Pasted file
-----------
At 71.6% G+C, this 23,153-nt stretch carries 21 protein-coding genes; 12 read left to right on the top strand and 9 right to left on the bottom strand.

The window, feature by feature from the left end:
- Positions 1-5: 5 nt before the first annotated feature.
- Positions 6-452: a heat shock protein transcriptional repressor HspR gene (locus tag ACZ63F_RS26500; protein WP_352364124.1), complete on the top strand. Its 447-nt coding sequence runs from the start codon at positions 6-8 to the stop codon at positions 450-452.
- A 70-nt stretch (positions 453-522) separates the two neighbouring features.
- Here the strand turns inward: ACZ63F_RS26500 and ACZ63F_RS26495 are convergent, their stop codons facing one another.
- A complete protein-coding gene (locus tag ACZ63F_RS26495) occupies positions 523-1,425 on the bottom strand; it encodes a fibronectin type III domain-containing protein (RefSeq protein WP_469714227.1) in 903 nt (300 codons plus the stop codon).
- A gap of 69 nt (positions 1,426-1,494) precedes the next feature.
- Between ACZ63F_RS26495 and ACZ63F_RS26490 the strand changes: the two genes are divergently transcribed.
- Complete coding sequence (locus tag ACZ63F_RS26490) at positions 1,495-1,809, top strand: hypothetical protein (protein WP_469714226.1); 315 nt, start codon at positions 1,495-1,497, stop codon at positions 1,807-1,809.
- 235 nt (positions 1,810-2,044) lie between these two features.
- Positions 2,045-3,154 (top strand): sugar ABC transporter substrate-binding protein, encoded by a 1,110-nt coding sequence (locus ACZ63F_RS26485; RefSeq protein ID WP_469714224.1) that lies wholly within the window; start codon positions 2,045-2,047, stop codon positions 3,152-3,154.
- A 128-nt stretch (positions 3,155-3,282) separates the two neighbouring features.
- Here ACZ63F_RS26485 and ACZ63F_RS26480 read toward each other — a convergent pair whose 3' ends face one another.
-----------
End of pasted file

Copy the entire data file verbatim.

At 71.6% G+C, this 23,153-nt stretch carries 21 protein-coding genes; 12 read left to right on the top strand and 9 right to left on the bottom strand.

The window, feature by feature from the left end:
- Positions 1-5: 5 nt before the first annotated feature.
- Positions 6-452: a heat shock protein transcriptional repressor HspR gene (locus tag ACZ63F_RS26500; protein WP_352364124.1), complete on the top strand. Its 447-nt coding sequence runs from the start codon at positions 6-8 to the stop codon at positions 450-452.
- A 70-nt stretch (positions 453-522) separates the two neighbouring features.
- Here the strand turns inward: ACZ63F_RS26500 and ACZ63F_RS26495 are convergent, their stop codons facing one another.
- A complete protein-coding gene (locus tag ACZ63F_RS26495) occupies positions 523-1,425 on the bottom strand; it encodes a fibronectin type III domain-containing protein (RefSeq protein WP_469714227.1) in 903 nt (300 codons plus the stop codon).
- A gap of 69 nt (positions 1,426-1,494) precedes the next feature.
- Between ACZ63F_RS26495 and ACZ63F_RS26490 the strand changes: the two genes are divergently transcribed.
- Complete coding sequence (locus tag ACZ63F_RS26490) at positions 1,495-1,809, top strand: hypothetical protein (protein WP_469714226.1); 315 nt, start codon at positions 1,495-1,497, stop codon at positions 1,807-1,809.
- 235 nt (positions 1,810-2,044) lie between these two features.
- Positions 2,045-3,154 (top strand): sugar ABC transporter substrate-binding protein, encoded by a 1,110-nt coding sequence (locus ACZ63F_RS26485; RefSeq protein ID WP_469714224.1) that lies wholly within the window; start codon positions 2,045-2,047, stop codon positions 3,152-3,154.
- A 128-nt stretch (positions 3,155-3,282) separates the two neighbouring features.
- Here ACZ63F_RS26485 and ACZ63F_RS26480 read toward each other — a convergent pair whose 3' ends face one another.